Required reading in my grad school history program included Richard Hofstadter’s Anti-Intellectualism in American Life (1963), which tracked a long national history of celebrating ignorance. Second-guessing the experts began long before the Internet.
Are egos too fragile to admit ignorance or error? Three thoughts make it easy on the ego to acknowledge how much I don’t know:
1. I know more about some things than others. Thank goodness the contractors who fix our leaks and outages know what they’re doing. Equality doesn’t mean we’re equal at everything.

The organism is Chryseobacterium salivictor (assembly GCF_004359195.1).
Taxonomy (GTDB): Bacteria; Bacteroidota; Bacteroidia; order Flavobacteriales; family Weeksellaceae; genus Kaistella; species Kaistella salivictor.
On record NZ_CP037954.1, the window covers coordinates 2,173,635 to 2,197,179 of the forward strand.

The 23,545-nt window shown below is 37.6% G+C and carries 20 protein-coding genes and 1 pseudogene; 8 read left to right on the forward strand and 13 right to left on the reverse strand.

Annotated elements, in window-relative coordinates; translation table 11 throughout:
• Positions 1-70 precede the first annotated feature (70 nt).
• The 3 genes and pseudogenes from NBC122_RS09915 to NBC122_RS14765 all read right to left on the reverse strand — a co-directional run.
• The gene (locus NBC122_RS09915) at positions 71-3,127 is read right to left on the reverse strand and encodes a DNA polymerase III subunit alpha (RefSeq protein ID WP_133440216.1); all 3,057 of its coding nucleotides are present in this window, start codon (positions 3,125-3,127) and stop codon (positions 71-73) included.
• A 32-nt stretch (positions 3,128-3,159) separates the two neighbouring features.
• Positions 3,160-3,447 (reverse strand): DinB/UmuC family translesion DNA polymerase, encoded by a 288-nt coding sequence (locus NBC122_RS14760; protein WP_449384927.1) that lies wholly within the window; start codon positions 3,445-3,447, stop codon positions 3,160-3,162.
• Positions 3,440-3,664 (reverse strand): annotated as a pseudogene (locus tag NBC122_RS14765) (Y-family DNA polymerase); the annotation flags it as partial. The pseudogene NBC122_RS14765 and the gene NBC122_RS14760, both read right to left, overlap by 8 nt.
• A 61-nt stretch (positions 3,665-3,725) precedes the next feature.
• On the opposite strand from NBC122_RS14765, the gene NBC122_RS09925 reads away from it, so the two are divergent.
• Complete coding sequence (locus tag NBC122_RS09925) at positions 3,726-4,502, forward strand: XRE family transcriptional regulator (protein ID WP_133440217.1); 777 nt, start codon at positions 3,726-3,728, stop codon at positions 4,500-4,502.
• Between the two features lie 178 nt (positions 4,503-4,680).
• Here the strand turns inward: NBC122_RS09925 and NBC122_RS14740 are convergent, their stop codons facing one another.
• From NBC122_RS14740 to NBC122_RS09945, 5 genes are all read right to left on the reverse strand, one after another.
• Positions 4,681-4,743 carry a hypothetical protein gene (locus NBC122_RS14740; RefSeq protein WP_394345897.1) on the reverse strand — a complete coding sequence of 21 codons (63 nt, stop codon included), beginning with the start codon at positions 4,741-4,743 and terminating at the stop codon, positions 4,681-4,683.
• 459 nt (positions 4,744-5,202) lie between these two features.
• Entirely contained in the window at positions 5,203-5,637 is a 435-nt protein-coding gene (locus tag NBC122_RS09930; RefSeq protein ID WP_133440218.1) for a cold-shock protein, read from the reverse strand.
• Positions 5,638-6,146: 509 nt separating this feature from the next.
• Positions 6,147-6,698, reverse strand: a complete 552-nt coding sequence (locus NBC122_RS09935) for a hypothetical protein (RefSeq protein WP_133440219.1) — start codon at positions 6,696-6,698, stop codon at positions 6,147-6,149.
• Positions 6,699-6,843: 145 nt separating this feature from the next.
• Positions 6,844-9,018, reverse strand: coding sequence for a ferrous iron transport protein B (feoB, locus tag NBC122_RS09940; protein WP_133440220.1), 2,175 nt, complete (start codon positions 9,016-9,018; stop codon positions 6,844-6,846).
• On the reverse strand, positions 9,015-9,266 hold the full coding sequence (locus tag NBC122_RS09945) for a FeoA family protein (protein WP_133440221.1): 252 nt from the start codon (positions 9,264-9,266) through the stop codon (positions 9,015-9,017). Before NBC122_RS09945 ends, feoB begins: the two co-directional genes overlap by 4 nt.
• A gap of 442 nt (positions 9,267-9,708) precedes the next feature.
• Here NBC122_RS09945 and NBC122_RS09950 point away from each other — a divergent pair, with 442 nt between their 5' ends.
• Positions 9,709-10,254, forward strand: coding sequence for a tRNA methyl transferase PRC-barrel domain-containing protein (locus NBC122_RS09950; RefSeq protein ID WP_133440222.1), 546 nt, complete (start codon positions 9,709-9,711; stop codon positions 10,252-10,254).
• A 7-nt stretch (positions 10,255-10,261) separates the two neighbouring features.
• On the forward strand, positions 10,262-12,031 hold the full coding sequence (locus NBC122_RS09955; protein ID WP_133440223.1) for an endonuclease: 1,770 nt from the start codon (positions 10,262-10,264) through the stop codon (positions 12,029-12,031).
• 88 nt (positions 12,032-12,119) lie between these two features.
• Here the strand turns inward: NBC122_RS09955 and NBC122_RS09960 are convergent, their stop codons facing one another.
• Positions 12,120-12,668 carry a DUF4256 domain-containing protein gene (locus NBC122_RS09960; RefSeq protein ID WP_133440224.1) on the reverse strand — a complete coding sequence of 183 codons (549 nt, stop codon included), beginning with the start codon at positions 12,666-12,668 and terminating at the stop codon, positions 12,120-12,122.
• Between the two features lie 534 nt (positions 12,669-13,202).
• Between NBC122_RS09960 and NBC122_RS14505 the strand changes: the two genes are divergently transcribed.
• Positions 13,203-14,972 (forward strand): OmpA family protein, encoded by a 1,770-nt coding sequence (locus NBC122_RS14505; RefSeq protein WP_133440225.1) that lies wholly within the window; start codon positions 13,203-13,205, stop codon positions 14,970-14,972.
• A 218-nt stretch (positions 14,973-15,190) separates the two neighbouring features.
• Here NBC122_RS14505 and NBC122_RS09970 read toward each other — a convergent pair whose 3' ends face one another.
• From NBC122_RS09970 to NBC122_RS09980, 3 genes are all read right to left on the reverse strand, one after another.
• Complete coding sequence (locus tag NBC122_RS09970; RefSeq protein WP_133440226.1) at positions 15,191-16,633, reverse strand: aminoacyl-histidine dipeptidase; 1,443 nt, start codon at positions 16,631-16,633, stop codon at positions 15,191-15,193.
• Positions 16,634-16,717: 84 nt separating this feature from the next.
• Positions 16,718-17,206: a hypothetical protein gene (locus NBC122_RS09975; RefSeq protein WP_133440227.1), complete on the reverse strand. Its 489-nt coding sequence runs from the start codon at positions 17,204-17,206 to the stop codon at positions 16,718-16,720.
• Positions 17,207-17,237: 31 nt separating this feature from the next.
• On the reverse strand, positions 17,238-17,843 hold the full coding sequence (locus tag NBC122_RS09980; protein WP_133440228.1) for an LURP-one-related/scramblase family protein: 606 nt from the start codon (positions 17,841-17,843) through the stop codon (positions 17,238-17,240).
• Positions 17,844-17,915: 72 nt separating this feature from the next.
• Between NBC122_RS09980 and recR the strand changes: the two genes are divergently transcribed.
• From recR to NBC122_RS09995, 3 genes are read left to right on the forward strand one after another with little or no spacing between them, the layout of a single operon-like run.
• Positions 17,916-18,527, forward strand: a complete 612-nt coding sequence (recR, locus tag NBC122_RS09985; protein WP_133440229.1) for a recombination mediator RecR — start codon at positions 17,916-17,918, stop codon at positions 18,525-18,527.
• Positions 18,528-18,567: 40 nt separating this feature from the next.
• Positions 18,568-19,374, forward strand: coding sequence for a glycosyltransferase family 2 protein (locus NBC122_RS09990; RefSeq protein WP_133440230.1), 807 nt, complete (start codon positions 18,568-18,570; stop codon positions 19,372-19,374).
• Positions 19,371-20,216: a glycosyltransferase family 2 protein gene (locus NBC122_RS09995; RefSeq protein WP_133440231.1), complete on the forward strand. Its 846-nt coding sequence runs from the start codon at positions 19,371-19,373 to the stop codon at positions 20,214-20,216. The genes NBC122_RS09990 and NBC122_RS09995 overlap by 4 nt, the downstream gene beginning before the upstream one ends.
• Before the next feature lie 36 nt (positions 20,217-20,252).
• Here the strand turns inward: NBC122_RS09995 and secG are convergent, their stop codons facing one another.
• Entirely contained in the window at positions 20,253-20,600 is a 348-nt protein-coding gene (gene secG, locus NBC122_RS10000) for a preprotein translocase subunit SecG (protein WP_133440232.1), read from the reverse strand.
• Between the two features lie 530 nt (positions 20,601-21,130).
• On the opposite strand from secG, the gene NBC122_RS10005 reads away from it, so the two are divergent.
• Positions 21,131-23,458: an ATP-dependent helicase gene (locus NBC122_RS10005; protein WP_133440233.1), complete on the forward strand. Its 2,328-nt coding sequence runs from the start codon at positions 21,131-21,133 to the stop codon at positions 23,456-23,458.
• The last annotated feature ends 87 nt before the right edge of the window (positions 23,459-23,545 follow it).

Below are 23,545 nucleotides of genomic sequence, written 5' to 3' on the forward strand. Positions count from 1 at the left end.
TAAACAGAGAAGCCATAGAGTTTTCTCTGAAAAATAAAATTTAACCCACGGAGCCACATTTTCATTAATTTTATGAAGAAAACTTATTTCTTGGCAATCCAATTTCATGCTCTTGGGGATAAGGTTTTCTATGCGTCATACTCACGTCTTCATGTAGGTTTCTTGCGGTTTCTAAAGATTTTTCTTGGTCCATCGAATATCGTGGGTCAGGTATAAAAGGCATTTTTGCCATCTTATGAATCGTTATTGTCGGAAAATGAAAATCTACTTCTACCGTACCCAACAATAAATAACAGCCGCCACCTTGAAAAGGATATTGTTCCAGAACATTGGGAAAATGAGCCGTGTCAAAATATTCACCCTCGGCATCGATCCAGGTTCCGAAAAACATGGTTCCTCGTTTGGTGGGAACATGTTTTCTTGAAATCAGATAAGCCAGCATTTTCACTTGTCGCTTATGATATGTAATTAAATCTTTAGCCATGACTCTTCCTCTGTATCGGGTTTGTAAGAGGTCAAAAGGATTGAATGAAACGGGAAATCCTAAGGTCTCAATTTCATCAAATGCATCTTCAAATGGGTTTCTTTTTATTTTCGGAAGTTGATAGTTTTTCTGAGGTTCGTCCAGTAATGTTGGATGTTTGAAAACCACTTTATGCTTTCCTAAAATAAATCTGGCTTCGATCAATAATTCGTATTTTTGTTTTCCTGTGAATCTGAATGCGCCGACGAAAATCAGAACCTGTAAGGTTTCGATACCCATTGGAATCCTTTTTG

2. I’m teachable. In my areas of strength, there’s always more to learn. When the facts contradict what I thought I knew, they bring an opportunity to grow.
3. I’m curious. Ignorance can lead in either direction, to ask questions or to think we have all the answers. When we choose to open up rather than close down, we welcome those who have the expertise to answer our questions.
I'm a historian who writes novels and literary nonfiction. My home base is Madison, Wisconsin.